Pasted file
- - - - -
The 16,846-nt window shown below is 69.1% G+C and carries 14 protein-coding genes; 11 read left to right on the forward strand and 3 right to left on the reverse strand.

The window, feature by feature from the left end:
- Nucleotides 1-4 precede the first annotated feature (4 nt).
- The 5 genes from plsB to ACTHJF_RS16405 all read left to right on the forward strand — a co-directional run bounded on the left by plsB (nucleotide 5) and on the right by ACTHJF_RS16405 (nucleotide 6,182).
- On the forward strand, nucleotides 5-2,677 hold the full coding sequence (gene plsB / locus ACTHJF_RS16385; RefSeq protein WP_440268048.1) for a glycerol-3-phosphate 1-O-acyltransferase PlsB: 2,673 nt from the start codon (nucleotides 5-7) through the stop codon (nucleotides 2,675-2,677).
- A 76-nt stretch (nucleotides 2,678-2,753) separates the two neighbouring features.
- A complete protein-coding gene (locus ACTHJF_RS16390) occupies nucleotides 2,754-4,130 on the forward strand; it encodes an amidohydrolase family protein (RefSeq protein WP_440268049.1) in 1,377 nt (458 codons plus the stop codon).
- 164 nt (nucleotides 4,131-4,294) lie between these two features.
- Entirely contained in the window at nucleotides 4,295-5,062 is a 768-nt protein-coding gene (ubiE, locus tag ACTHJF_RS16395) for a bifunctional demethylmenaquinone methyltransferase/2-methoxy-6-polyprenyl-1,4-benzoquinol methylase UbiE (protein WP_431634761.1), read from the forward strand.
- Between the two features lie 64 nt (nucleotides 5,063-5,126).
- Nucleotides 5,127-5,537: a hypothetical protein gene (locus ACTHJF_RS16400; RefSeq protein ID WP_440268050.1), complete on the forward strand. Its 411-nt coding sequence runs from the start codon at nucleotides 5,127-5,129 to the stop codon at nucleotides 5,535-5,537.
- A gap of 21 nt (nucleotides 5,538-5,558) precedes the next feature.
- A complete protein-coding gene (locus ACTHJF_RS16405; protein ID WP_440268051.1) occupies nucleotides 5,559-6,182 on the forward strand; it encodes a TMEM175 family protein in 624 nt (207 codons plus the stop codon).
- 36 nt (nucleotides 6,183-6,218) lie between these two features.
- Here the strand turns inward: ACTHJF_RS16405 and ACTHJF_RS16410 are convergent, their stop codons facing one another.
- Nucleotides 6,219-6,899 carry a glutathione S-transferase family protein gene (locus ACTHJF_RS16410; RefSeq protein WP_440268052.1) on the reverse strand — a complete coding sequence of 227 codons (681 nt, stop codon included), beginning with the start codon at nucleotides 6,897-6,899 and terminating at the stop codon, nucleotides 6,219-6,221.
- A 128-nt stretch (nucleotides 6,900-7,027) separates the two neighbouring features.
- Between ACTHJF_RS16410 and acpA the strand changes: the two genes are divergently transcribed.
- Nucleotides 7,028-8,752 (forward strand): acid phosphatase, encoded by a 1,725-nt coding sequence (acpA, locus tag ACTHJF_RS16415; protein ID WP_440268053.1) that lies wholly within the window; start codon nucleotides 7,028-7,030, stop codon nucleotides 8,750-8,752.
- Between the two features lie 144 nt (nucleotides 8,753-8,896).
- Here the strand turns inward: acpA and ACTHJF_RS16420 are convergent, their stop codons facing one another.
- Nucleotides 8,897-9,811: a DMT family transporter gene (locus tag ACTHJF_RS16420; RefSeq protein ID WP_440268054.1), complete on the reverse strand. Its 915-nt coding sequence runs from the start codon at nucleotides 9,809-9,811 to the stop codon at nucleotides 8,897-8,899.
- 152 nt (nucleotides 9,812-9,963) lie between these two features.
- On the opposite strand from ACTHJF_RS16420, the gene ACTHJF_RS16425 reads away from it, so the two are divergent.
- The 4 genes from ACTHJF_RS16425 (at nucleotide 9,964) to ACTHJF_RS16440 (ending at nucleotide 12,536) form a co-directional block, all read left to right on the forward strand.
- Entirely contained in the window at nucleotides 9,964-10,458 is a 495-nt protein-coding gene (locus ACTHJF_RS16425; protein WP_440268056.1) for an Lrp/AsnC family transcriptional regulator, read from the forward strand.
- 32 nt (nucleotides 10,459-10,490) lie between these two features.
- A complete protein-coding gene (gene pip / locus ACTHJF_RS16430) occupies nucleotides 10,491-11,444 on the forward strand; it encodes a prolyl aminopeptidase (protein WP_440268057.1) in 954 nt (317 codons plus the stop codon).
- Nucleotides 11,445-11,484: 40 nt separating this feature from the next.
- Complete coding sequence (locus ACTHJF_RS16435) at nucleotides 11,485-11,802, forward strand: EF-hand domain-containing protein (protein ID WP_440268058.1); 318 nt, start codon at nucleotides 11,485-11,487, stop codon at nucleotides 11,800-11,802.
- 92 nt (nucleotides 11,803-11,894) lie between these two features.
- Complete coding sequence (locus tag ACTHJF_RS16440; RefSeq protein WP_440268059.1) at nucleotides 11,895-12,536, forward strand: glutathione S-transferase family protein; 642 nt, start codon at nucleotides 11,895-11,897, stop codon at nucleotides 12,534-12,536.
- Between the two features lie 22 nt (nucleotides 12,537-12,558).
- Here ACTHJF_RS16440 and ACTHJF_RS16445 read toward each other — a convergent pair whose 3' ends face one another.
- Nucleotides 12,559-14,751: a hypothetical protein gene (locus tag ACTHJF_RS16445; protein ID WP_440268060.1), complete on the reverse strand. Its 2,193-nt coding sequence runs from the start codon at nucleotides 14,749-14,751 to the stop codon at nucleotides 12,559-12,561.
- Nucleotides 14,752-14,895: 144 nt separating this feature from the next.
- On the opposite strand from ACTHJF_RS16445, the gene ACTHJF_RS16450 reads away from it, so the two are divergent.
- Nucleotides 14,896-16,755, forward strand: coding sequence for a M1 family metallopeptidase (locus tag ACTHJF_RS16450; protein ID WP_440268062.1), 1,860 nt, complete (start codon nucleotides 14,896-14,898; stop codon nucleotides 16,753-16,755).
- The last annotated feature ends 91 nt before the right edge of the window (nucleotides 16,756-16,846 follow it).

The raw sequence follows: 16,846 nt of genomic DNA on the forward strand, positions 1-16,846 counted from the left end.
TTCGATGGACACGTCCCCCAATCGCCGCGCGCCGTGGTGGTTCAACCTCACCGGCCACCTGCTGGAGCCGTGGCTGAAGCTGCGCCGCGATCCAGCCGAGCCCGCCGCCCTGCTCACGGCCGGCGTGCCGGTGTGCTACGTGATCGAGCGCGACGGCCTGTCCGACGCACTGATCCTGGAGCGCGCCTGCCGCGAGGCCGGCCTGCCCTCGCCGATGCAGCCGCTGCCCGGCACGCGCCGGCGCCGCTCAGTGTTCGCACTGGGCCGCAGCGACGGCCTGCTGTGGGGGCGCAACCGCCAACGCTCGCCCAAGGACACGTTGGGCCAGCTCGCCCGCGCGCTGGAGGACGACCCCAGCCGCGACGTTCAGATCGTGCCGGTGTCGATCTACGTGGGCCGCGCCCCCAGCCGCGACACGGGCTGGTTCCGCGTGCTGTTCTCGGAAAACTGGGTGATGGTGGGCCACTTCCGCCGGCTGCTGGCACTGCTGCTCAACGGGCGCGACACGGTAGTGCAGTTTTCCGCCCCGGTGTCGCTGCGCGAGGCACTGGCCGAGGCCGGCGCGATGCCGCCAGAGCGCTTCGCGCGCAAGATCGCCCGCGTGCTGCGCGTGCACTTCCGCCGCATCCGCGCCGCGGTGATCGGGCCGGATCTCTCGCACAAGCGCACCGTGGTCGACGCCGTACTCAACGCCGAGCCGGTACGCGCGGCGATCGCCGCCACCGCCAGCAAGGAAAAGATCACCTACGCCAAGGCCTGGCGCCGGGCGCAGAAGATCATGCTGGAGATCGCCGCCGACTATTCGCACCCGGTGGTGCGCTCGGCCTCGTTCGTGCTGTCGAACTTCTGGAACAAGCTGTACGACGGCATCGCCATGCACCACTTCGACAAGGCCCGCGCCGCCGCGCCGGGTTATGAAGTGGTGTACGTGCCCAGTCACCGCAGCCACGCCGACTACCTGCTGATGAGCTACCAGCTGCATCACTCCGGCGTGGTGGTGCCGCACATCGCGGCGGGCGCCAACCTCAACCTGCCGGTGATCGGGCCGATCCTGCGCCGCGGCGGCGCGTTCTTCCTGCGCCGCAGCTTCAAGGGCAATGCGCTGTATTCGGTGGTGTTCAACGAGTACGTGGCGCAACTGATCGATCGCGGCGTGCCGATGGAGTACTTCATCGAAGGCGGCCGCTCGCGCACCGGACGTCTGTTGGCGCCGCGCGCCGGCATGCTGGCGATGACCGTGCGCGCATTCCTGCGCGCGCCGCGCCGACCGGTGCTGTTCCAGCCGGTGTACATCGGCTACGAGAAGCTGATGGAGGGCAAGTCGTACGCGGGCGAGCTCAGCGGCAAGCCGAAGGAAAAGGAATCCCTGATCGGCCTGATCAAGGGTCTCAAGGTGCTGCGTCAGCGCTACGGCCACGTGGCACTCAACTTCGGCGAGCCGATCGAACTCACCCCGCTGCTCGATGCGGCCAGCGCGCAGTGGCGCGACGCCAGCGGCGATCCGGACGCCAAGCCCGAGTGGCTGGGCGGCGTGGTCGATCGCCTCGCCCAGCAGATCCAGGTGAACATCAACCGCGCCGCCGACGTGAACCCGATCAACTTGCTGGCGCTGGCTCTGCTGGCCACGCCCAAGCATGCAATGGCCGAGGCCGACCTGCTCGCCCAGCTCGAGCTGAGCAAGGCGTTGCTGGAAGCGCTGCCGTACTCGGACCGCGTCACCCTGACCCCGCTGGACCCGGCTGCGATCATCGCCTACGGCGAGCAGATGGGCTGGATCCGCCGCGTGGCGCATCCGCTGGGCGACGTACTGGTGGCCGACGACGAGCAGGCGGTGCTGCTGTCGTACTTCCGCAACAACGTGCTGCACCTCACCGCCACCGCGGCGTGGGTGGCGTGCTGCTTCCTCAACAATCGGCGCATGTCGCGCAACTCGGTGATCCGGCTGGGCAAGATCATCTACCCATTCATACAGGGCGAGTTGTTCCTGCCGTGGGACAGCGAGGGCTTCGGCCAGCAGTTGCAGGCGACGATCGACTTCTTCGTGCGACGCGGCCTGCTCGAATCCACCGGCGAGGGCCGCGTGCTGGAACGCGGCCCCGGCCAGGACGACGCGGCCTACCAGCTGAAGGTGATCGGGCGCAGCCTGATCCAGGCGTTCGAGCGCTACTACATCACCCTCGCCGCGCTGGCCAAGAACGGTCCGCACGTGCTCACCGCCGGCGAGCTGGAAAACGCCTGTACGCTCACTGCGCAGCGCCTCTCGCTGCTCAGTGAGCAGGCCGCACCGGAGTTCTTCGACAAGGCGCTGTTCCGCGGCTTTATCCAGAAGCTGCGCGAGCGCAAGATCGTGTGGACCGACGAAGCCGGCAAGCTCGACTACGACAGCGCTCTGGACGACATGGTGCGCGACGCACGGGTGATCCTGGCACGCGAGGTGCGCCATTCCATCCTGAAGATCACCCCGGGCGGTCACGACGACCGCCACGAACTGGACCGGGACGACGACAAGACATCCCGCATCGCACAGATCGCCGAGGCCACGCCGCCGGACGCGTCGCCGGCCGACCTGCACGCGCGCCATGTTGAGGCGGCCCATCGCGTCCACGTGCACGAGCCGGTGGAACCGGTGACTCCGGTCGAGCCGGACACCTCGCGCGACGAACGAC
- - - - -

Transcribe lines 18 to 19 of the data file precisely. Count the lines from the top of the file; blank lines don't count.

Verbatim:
- Between ACTHJF_RS16410 and acpA the strand changes: the two genes are divergently transcribed.
- Nucleotides 7,028-8,752 (forward strand): acid phosphatase, encoded by a 1,725-nt coding sequence (acpA, locus tag ACTHJF_RS16415; protein ID WP_440268053.1) that lies wholly within the window; start codon nucleotides 7,028-7,030, stop codon nucleotides 8,750-8,752.